After building coils myself and trying a wide variety of different builds, here are my experiences on the the different builds out there. As we all know, depending on how you shape the coil you will get different properties and a very different vape.
Macrocoils are like microcoils but have a much largerinside diameter. These yields a higher resistance compared to micro or nano with the main advantage being that you can stuff a bunch of cotton in it and thus you don’t have to drip as often. Flavor is average.
Nanocoils give a lower resistance and when you do a dragon wick you can get pretty big clouds on a relatively high resistance build. For example, 6 wrap 28 gauge dragon coil comes out to ~.4 but clouds as well as a 6 wrap 24 gauge microcoil which ohms out to ~.25. So a safe and cool vape with decent clouds. Flavor is a little below average microcoil and I do find that you have to drip more often.
Microcoils are somewhere between macro and nano as far as clouds, flavor, and heat. A 4 wrap 22 gauge centerposted built around a 2.4mm screwdriver ohming at around .15 is my personal go to build.
Parallel Microcoils burn hot, ohm low, and kill batteries but flavor and clouds are superior to any previously mentioned coil. For those of you unfamiliar with parallel, it is taking two strands of kanthal and wrapping them as you would a micro or macrocoil. This halves the resistance and is like putting a dual-coil in a single-coil build.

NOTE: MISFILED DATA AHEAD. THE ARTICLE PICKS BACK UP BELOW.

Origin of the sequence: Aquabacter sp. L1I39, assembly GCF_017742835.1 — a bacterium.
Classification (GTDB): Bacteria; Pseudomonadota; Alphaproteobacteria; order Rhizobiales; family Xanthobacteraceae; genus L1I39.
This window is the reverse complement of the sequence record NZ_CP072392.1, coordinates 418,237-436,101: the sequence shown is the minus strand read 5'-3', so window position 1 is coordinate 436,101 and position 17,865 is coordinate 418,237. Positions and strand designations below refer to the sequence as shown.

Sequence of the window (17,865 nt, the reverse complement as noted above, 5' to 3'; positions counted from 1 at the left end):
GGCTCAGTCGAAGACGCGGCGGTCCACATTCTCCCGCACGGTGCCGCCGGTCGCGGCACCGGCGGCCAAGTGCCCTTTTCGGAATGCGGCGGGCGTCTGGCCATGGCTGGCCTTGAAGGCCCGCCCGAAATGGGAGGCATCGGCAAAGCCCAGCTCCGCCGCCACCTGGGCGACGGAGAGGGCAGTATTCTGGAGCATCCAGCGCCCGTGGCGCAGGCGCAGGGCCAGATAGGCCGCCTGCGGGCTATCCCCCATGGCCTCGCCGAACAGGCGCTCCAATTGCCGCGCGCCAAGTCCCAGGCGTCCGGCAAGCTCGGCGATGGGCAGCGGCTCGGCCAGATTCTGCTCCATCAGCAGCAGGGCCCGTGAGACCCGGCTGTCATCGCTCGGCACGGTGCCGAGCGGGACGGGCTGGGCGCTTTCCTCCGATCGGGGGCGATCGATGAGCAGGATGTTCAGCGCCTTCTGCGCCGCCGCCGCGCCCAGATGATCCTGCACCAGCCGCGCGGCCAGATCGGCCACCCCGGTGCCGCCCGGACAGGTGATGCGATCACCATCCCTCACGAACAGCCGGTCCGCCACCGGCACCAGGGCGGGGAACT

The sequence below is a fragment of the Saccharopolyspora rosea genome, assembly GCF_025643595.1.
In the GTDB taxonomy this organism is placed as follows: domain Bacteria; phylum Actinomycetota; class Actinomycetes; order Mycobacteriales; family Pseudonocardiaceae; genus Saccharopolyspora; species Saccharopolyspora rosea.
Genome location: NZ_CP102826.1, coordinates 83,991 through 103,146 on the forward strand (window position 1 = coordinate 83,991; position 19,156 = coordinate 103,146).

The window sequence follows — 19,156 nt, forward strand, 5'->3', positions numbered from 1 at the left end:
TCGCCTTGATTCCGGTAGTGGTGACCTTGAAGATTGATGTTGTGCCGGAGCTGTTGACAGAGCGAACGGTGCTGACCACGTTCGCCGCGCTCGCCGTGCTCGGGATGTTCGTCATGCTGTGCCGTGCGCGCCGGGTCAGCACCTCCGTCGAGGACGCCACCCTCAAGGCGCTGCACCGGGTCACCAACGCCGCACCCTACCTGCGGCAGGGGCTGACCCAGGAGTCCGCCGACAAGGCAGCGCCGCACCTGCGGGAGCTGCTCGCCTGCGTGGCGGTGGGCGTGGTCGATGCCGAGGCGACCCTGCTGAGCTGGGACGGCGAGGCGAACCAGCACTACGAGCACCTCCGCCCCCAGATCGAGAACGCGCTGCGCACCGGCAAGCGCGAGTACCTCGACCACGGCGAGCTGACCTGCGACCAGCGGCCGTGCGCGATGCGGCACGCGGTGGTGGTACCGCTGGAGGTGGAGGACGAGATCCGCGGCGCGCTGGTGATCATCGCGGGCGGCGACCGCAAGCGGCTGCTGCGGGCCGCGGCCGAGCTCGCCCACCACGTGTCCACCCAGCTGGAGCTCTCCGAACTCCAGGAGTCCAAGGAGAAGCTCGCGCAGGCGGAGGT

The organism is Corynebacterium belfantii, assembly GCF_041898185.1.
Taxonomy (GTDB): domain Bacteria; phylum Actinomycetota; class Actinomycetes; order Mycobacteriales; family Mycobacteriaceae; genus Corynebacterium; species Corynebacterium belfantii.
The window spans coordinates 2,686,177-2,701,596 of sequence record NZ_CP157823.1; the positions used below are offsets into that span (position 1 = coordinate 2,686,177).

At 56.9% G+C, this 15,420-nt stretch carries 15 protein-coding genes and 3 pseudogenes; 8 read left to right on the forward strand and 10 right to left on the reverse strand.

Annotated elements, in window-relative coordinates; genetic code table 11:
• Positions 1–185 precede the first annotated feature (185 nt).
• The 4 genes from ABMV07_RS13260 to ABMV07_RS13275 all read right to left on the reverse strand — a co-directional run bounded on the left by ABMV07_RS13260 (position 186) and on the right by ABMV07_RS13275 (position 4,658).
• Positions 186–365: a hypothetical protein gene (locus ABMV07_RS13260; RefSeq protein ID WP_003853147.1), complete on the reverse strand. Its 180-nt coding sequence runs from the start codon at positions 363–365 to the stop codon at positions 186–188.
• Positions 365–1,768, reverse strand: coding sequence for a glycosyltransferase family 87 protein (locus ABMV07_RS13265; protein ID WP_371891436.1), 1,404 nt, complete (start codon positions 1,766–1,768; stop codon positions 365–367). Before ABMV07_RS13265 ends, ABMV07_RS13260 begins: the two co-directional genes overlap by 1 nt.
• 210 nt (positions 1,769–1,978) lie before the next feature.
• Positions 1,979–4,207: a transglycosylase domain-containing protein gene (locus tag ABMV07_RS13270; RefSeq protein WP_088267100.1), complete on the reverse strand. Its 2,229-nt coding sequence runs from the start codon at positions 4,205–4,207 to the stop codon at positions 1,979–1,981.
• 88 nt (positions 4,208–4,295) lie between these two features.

Twisted coils give amazing flavor and typically cloud better but it all comes down to what you are twisting. I really like 22 gauge wrapped with 2 28 gauge wires.
Claptons are a bitch to build, ohm low, burn hot, and burn through juice the most quickly of any build. These consist of a higher gauge kanthal wire actually wrapped around a lower gauge wire with a drill or other power-tool. So for example, 32g kanthal wrapper around a strand of 24g kanthal.
Stovetops are below average in flavor and clouds to a average coils. I wouldn’t recommend actually vaping on it despite how cool it looks.
Quad coils really depend on your set up. I found that using quad coils in an 18650 atty is pointless because it sucks down batteries and doesn’t really perform much better than a dual coil, unless you are building with 28 gauge or higher, but at that point I would just use a thicker wire and get the same results. In 26650 atty’s however, quad coils are king because they have that huge chamber and the batteries have enough mah to make it work.
Choosing between vertical and horizontal coils really comes down to the atty. Some atomizers perform better with one or the other depending on the shape of the airholes, chamber, and posts. Learning when to use which just comes from experimenting.
So really, in the end, it all comes down to preference and which atomizer you are using. Some are designed for dual-coils, microcoils, or even standard coils. These are generally the defaults however.
Rebuildable Atomizer (RBA) = Microcoil, Parallel Coil, Clapton, Twisted
Rebuildable Tank Atomizer (RTA) = Microcoil, Macrocoil
Clearomizer = standard coil, microcoil (if you can get one to fit. Do NOT let the coil touch the walls of any clearomizer). Do NOT go below 1.3 ohms if you are on a USB rechargeable battery like the eGo Spinner, iStick, etc. These are around 3 amps MAX and you do not want to vent that battery even if it does fire.